The p-n-p or n-p-n bipolar memory structure based on wide band-gap materials can achieve high speed (as fast as ns), low operation voltage and long retention time (million years) and therefore has great potential in the future memory application. Till now, the reports on this kind of memory are mainly based on SiC. Compared to SiC, ZnO has a larger bandgap of 3.37 eV and can be synthesized using low-temperature epitaxial growth method. In this study, we report an Sb-ZnO/ZnO/Sb-ZnO p-n-p memory structure on c-plane sapphire substrate. P-n-p memory structure with Sb-doped p-type ZnO and undoped n-type ZnO layers was grown on c-plane sapphire substrate by plasma-assisted molecular-beam epitaxy and fabricated using standard photolithography and lift-off process. I-V measurement showed good rectification behavior between p-type layer and n-type layer. Capacitance-voltage measurements demonstrated the memory effect of the p-n-p structure. The program characteristics and retention characteristics were studied and the results indicate that low operation voltage and long retention can be achieved in the ZnO p-n-p memory structure, which may be a viable candidate for the next generation nonvolatile memory.
12:30 PM - E1.9
High amp;kappa; Al-HfO2 as an Alternative Charge Trapping Layer in TANOS Memories for Device Performance Improvement
Gabriele Congedo 1 Claudia Wiemer 1 Olivier Salicio 1 Alessio Lamperti 1 Elena Cianci 1 Sabina Spiga 1
1Laboratorio MDM Agrate Brianza (MB) ItalyShow Abstract
Charge trapping (CT) memories, in which the information storage takes place by the trapping of charges into discrete traps inside a dielectric layer (typically Si3N4), are considered as promising candidate to extend the scalability of Flash memories towards 16 nm technology nodes and in 3D architectures. Despite promising results have been obtained with the TaN/Al2O3/Si3N4/SiO2/Si (TANOS) CT cell, new solutions such as engineered stacks and alternative materials are required to improve the cell performance. In this work, we propose Al-HfO2 (with Îº = 30) as CT layer in a TaN/Al2O3/Al-HfO2/SiO2/Si (TAAHOS) cell, to achieve either an overall EOT scaling of the stack or to use a thicker oxide for the same Si3N4-EOT to improve retention. Al-HfO2/Al2O3 bilayer is grown on 4.5 nm SiO2/Si substrate by atomic layer deposition at 300 Â°C using (MeCp)2Hf(Me)(OMe), TMA and O3 as Hf, Al and oxygen precursors, respectively. Post deposition annealing of the stack is performed at 900-1030 Â°C. GIXRD measurements show that as deposited films are amorphous; after annealing Al-HfO2 layer is crystallized in a mixture of cubic and tetragonal phases, while the monoclinic phase is not detected, differently from the case of pure HfO2 . Capacitance-voltage measurements evidence an increase in Al-HfO2 Îº value from 20 to 30 upon annealing, consistently with the detected crystallographic phases. ToF-SIMS depth profiles reveal a rather well preserved thermal stability of the structure for annealing temperature of 900 Â°C, whereas at higher temperatures diffusion takes place. The memory performance of TAAHOS capacitors are studied as a function of Al-HfO2 thickness in the 7-22 nm range. The obtained results evidence that by varying the stack parameters (thickness, annealing temperature) and/or programming conditions it is possible to achieve large memory windows, of interest for multilevel programming, low power operations or fast programming speed. In stack including 22 nm thick Al-HfO2, very large memory windows (~ 14 V) are achieved at high applied voltages and long pulse times, whereas the charge loss at room temperature is only 6% after 106 s. Scaling of the CT layer down to 12 nm has a poor impact on retention, while reasonable Î"VFB ~5 V could be achieved for low voltages (i.e. 14 V, 12 V, pulse time of 100 ms) as well as by fast operation (Î"VFB ~5V at 20V, 10 Âµs). The performance of Al-HfO2 as CT layer in the TAAHOS cell is also compared to other high-Îº oxides (i.e. HfO2, ZrO2 , and Al-ZrO2) and to a reference TANOS cell. Our results support the interest in high-Îº oxides such as Al-HfO2 for high performance, low power and high reliability applications of CT Flash memory devices for future technology nodes. Financial support by the FP7 European project GOSSAMER (Contract No. 214431).  S. Spiga et al., Proc. ESSDERC 2010, 408  G. Congedo et al., Microelectr. Eng. 88, 1174 (2011)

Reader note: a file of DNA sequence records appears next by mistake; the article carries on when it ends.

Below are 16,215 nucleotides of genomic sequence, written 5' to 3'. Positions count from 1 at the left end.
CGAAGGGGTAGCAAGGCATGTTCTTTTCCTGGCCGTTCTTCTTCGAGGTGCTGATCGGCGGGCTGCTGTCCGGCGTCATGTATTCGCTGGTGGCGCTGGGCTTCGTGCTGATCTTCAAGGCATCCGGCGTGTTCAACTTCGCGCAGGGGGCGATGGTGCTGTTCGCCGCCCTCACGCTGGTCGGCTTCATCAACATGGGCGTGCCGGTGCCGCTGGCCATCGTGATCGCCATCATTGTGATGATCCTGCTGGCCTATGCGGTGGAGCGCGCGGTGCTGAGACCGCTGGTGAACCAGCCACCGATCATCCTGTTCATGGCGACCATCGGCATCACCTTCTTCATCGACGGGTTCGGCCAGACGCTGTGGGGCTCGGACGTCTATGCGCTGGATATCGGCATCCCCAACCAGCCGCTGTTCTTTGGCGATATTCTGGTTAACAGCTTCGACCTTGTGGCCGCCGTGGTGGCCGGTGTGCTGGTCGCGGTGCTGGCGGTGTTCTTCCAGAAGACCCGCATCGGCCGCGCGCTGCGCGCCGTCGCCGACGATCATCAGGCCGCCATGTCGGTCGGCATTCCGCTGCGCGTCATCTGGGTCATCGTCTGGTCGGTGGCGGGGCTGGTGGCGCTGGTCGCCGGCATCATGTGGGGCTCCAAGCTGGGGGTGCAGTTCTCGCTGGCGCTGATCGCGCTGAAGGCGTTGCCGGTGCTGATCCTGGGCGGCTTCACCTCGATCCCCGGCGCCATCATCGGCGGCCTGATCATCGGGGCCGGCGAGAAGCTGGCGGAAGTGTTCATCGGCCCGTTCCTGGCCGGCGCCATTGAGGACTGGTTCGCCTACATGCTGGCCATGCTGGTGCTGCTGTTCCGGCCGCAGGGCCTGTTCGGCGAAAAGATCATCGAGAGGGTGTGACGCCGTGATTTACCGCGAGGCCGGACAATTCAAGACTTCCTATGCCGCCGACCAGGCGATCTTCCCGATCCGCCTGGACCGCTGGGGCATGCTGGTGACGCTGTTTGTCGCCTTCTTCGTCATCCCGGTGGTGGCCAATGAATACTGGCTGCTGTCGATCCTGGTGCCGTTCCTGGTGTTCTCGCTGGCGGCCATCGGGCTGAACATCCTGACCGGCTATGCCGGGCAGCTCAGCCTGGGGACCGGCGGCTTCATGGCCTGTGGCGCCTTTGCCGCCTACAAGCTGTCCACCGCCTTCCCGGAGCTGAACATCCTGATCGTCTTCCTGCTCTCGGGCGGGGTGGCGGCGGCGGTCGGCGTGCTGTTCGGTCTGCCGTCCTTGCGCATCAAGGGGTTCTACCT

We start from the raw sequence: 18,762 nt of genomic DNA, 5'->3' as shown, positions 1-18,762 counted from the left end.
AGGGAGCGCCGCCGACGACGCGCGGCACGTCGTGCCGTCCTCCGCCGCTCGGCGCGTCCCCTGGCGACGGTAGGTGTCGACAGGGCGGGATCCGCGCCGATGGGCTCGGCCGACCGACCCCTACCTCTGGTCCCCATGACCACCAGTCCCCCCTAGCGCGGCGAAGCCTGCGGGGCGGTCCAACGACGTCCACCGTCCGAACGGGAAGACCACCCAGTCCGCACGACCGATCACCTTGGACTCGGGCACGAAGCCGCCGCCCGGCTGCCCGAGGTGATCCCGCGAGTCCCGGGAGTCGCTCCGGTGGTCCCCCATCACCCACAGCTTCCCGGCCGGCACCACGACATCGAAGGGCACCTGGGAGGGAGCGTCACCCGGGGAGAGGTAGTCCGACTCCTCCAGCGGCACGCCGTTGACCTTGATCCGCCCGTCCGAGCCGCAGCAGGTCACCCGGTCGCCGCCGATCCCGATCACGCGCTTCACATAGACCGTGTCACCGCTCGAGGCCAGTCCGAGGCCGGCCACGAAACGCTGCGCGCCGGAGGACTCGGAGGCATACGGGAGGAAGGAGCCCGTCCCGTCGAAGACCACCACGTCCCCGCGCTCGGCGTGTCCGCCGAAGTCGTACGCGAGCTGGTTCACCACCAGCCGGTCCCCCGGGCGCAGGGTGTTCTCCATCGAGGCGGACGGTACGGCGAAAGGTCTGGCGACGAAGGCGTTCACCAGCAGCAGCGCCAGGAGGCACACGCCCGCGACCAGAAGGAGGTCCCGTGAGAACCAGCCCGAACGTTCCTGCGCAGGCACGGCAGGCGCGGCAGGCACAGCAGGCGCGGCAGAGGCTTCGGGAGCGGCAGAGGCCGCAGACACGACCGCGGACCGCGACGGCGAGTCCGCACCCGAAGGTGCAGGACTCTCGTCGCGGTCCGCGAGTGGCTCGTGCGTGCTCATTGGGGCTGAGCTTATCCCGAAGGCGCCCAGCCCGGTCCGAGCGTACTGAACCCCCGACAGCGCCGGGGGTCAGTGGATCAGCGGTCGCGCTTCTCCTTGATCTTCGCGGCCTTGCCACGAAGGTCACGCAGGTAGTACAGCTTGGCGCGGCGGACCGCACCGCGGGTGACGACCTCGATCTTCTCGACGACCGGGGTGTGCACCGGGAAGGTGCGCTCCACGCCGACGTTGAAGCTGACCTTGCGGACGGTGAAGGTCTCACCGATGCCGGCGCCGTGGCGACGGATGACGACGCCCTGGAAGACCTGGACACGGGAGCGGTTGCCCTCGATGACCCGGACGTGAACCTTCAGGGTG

12:45 PM - E1.10
A Nonvolatile Memory Device Made of Molybdenum Oxide Embedded High-k Film
Yue Kuo 1 Xi Liu 2 Chia-Han Yang 1 Chi-Chou Lin 1 Tao Yuan 2
1Texas Aamp;M University College Station USA2Ohio University Athens USAShow Abstract
Memory functions are critical to all semiconductor products. High-k dielectrics are necessary not only to the advanced MOSFETs but also to memories, such as the ONO or floating gate, the resistive switching, the DRAM, and the SRAM devices. The nanocrystals embedded high-k structure has been demonstrated to be an effective gate dielectric for the high performance nonvolatile memory, e.g., a large memory window, a long charge retention time, and a low operation power. The memory function of this kind of device is dependent on the composing nanocrystalline material and gate bias voltage and polarity. Either electrons or holes can be trapped and detrapped in various devices. In this paper, authors present the result on a new molybdenum oxide embedded high-k memory device that shows unique characteristics of hole trapping, charge retention after breakdown, and light sensitivity to various lights. Material properties of this device will also be discussed. In summary, this is a potentially important memory device for future IC products. This work is supported by NSF CMMI 0926379 and 0926420 projects.